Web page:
The financial valuation of a person becomes a very sensitive issue. It raises notions of ‘ownership’, concerns about exploitation, bothersome ideas about someone with deep pockets directing a person to act in particular ways or create particular things (commonly known as ‘selling out’). These are valid concerns, but they only exist if one sees the investment in artists as a heartless transaction.
Because the process of art is genuinely heart-led, so must the investment in an artist.
Because the investment is in the process, the investment is not about what that process creates.
The investment is about enabling process to occur, enabling it to continue.
Before you react with a simple, ‘oh that’s just someone providing a living allowance for someone else’, really consider what this means. Any investor will understand whatever asset they’re investing in. If they play the stock market, they understand that what they spend today may disappear – poof! – at the whim of the market, never to be recovered. If they invest in real estate, agriculture, companies and startups, products or commodities, investors will do their due diligence. They work to understand the team behind a company; the likelihood of ‘success’ (however the that is defined based on the investment opportunity); the history; the potential; the context and the numbers. Investors in real estate will invest in what is today financially valueless empty land, in order to get a long run-up into a highly valuable future allotment. Investors in startups will take a punt on a piece of technology after assessing sociocultural trajectory, customer need, and the capabilities of the team. Investors in commodities will understand the history of the commodity and the movements of the market over a very long period of time, before deciding where to put their cash. So why would investing in an artist be any different?
The difference in investing in an artist is that the investor must know the artist, and the artist must enable investors to know them.
If an artist has an existing body of work, the investor must immerse him- or herself in that body of work in order to understand the types of material in which the artist engages.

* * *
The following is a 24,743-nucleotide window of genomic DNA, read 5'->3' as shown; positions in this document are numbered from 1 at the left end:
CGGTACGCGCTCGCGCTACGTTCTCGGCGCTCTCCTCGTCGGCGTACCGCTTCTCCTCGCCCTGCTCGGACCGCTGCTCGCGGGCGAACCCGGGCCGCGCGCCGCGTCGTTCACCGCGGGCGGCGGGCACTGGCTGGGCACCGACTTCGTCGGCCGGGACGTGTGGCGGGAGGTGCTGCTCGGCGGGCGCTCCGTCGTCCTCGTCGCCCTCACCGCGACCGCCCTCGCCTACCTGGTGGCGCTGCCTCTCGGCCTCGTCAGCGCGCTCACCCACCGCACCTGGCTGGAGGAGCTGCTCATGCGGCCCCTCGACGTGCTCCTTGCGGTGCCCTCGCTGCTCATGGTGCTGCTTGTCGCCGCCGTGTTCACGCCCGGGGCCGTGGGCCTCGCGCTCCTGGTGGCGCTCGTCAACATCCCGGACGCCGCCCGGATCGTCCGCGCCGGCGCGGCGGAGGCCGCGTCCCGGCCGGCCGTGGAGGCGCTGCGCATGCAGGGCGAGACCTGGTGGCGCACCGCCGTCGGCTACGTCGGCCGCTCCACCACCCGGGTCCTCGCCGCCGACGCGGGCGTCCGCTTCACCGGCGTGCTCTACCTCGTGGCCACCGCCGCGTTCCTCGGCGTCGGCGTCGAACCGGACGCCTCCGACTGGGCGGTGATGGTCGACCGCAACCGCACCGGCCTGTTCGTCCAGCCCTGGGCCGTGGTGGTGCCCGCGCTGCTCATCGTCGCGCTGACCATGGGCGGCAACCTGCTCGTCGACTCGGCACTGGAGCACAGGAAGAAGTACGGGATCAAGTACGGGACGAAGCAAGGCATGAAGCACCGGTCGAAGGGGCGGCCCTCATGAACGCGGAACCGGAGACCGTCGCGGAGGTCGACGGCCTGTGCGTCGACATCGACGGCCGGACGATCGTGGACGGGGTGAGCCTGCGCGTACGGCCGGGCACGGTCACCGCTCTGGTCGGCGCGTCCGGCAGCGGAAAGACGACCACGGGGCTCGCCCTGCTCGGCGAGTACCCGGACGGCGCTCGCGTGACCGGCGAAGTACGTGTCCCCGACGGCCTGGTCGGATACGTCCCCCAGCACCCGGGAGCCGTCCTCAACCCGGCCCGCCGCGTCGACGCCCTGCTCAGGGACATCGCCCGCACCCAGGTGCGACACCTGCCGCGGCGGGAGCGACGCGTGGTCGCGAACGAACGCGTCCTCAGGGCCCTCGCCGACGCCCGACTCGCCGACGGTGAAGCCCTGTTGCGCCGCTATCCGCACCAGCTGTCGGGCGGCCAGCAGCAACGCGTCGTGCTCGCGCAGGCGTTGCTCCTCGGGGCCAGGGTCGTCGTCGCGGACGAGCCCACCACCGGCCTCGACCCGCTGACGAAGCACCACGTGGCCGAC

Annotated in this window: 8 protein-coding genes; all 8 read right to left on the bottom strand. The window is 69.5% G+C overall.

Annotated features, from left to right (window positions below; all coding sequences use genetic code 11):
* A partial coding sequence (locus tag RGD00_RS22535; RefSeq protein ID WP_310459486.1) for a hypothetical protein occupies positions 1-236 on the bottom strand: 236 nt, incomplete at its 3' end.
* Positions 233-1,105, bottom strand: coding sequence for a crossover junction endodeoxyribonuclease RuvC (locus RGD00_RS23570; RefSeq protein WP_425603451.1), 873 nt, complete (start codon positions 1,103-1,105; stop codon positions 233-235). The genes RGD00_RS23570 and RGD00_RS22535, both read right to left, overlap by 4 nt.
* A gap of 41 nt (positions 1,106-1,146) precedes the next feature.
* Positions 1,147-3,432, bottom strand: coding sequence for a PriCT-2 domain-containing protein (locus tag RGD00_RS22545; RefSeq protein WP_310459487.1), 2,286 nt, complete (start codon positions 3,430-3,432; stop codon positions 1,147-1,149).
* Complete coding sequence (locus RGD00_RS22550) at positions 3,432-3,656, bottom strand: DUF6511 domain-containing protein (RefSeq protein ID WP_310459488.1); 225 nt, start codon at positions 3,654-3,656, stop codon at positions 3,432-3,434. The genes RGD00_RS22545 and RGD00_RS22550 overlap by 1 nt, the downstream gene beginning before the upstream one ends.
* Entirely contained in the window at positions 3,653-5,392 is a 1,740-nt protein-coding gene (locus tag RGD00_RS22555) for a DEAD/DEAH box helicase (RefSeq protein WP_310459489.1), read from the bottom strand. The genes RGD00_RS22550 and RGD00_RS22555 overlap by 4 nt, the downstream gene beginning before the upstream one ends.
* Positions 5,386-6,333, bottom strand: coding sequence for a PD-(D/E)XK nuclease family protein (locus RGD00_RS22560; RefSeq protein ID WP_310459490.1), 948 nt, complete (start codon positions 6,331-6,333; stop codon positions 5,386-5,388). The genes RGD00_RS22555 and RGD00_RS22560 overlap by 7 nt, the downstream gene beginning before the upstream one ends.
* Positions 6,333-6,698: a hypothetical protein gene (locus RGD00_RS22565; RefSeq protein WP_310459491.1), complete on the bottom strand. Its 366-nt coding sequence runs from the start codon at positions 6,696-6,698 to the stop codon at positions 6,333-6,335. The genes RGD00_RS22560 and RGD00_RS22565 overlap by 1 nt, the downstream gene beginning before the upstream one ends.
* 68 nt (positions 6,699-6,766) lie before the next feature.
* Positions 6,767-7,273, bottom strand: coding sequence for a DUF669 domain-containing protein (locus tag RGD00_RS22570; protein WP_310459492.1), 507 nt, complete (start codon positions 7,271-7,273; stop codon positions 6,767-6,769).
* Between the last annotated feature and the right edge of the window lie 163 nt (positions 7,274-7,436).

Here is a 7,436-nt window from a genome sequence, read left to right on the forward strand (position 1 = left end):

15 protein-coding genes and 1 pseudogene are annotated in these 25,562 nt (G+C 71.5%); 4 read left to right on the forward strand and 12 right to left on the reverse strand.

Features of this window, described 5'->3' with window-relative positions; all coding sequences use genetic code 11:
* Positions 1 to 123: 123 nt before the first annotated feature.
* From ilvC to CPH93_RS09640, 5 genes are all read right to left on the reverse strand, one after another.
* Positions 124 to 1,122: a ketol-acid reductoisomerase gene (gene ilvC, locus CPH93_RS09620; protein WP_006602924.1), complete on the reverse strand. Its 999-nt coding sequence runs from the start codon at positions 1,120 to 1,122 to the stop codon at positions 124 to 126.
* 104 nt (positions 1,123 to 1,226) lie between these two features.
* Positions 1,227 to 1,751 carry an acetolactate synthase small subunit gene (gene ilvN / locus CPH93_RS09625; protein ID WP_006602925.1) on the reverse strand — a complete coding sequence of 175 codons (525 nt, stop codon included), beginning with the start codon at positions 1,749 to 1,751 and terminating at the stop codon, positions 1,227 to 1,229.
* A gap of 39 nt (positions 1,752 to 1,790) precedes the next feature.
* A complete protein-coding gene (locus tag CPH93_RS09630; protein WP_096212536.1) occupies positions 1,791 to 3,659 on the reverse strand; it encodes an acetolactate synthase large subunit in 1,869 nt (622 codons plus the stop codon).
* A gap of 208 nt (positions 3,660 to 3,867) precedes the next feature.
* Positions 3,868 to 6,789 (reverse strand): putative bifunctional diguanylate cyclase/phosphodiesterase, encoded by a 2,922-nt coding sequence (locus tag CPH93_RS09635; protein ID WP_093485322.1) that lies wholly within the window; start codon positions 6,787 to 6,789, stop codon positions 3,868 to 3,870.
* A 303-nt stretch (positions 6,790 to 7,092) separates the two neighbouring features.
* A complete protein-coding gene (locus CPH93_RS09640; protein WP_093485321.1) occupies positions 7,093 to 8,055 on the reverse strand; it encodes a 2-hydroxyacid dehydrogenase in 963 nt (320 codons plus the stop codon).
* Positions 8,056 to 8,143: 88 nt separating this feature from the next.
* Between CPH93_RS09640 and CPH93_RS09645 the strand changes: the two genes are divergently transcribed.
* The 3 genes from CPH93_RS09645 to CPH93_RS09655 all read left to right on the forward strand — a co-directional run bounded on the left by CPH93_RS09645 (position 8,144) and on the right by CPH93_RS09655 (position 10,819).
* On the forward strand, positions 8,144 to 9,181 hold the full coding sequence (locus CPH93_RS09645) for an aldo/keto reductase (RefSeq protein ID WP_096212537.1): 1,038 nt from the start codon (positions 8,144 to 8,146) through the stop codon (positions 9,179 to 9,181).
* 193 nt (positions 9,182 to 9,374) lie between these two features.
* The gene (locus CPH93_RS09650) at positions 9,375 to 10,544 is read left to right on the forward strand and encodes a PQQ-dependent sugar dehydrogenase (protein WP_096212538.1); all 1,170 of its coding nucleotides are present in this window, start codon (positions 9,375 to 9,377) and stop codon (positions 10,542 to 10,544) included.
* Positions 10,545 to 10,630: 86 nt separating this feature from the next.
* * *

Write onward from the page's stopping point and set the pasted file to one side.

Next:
If an artist has any marketing channels, the investor must immerse him- or herself in those channels (blogs, newsletters, social media) in order to come to some understanding of who this person is.
An investor must engage with an artist to understand the artist’s process.
But at no point in the process must an investor confuse the artist with the by-product, because they’re not the same thing. Here’s an apt (shortened) quote from Ricky Gervais about that:
Let’s consider boundaries and expectations in an artist-as-asset investment.
Given the artist is not the art, and given the by-product is not the art, then investing in an artist is investing in a person. Investing in a person requires the establishment of boundaries and expectations, so that there is no undue influence on the artist. Those boundaries and expectations also prevent exploitation, derogatory treatment, and so on.
As an investor, you would do your legwork to understand the person with whom you’re dealing. This means knowing who they are, what drives them, what their values are, how they interact with the world (or not). You want to be in their inner circle, in some sense, or at least on the way there.
You also want to have a very clear understanding about your own motivations. If you’re only interested in the by-product, then your investment’s boundaries and expectations must be focused on the by-product, which means you’re effectively commissioning work. If you’re interested in the artist, then your legwork will show you whereabouts in the process the artist could use the most help. Knowing this, you can then shape your investment offer on the basis of that need.
Let’s be honest, this is just a sales process. The challenge is that artists have to learn how to sell themselves and their process as an investment. I’ll let you think about that for a moment before we move on.
Investing in an artist therefore asks you to be very clear about how and why you’re investing and what you expect in return.
For example, investing in the process may require you to have visibility over the process. That may be personal discussions, an expectation of being written private letters, or even fun monthly catchups in which an artist shares his or her doodling over coffee. Whatever you agree.